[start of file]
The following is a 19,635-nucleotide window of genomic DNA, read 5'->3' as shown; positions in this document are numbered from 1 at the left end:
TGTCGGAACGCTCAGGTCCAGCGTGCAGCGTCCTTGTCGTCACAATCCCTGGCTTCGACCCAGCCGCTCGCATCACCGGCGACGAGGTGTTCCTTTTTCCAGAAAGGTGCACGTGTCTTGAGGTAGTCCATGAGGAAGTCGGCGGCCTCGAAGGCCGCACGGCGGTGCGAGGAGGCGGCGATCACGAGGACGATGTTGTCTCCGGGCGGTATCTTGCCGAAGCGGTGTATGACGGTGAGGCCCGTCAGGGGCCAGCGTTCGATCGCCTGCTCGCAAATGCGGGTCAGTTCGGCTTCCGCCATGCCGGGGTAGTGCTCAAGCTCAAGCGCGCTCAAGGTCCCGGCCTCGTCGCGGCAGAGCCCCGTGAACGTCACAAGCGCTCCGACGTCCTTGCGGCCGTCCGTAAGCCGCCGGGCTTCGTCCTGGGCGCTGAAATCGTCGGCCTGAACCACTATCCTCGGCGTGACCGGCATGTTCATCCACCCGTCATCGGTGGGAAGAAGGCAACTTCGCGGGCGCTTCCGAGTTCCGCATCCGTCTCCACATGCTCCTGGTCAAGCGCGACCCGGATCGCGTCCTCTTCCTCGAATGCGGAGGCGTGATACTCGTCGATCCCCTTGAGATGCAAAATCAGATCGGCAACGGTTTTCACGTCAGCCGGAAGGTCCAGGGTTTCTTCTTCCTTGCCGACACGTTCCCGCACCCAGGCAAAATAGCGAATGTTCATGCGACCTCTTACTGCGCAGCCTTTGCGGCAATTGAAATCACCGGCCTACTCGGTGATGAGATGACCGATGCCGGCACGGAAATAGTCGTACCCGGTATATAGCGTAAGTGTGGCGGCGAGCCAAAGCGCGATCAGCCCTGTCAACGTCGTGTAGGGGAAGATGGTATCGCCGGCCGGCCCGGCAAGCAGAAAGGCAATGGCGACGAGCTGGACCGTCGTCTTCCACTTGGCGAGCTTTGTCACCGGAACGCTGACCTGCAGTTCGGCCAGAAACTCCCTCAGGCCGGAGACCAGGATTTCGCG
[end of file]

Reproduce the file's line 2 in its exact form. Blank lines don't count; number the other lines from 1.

TGTCGGAACGCTCAGGTCCAGCGTGCAGCGTCCTTGTCGTCACAATCCCTGGCTTCGACCCAGCCGCTCGCATCACCGGCGACGAGGTGTTCCTTTTTCCAGAAAGGTGCACGTGTCTTGAGGTAGTCCATGAGGAAGTCGGCGGCCTCGAAGGCCGCACGGCGGTGCGAGGAGGCGGCGATCACGAGGACGATGTTGTCTCCGGGCGGTATCTTGCCGAAGCGGTGTATGACGGTGAGGCCCGTCAGGGGCCAGCGTTCGATCGCCTGCTCGCAAATGCGGGTCAGTTCGGCTTCCGCCATGCCGGGGTAGTGCTCAAGCTCAAGCGCGCTCAAGGTCCCGGCCTCGTCGCGGCAGAGCCCCGTGAACGTCACAAGCGCTCCGACGTCCTTGCGGCCGTCCGTAAGCCGCCGGGCTTCGTCCTGGGCGCTGAAATCGTCGGCCTGAACCACTATCCTCGGCGTGACCGGCATGTTCATCCACCCGTCATCGGTGGGAAGAAGGCAACTTCGCGGGCGCTTCCGAGTTCCGCATCCGTCTCCACATGCTCCTGGTCAAGCGCGACCCGGATCGCGTCCTCTTCCTCGAATGCGGAGGCGTGATACTCGTCGATCCCCTTGAGATGCAAAATCAGATCGGCAACGGTTTTCACGTCAGCCGGAAGGTCCAGGGTTTCTTCTTCCTTGCCGACACGTTCCCGCACCCAGGCAAAATAGCGAATGTTCATGCGACCTCTTACTGCGCAGCCTTTGCGGCAATTGAAATCACCGGCCTACTCGGTGATGAGATGACCGATGCCGGCACGGAAATAGTCGTACCCGGTATATAGCGTAAGTGTGGCGGCGAGCCAAAGCGCGATCAGCCCTGTCAACGTCGTGTAGGGGAAGATGGTATCGCCGGCCGGCCCGGCAAGCAGAAAGGCAATGGCGACGAGCTGGACCGTCGTCTTCCACTTGGCGAGCTTTGTCACCGGAACGCTGACCTGCAGTTCGGCCAGAAACTCCCTCAGGCCGGAGACCAGGATTTCGCG